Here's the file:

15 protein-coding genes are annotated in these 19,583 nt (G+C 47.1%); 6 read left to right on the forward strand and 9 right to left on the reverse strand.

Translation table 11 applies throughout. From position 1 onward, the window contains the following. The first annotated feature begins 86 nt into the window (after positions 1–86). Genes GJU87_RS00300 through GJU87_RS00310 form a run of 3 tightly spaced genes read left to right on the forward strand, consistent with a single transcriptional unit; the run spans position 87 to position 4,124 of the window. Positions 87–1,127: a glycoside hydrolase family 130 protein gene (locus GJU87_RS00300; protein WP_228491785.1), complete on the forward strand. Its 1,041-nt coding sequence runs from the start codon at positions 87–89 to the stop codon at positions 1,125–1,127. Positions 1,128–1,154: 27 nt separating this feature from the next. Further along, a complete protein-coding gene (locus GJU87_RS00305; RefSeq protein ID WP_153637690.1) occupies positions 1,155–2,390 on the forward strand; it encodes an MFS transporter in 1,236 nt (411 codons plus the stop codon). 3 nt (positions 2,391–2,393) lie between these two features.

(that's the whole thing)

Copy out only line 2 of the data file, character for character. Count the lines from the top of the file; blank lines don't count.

Translation table 11 applies throughout. From position 1 onward, the window contains the following. The first annotated feature begins 86 nt into the window (after positions 1–86). Genes GJU87_RS00300 through GJU87_RS00310 form a run of 3 tightly spaced genes read left to right on the forward strand, consistent with a single transcriptional unit; the run spans position 87 to position 4,124 of the window. Positions 87–1,127: a glycoside hydrolase family 130 protein gene (locus GJU87_RS00300; protein WP_228491785.1), complete on the forward strand. Its 1,041-nt coding sequence runs from the start codon at positions 87–89 to the stop codon at positions 1,125–1,127. Positions 1,128–1,154: 27 nt separating this feature from the next. Further along, a complete protein-coding gene (locus GJU87_RS00305; RefSeq protein ID WP_153637690.1) occupies positions 1,155–2,390 on the forward strand; it encodes an MFS transporter in 1,236 nt (411 codons plus the stop codon). 3 nt (positions 2,391–2,393) lie between these two features.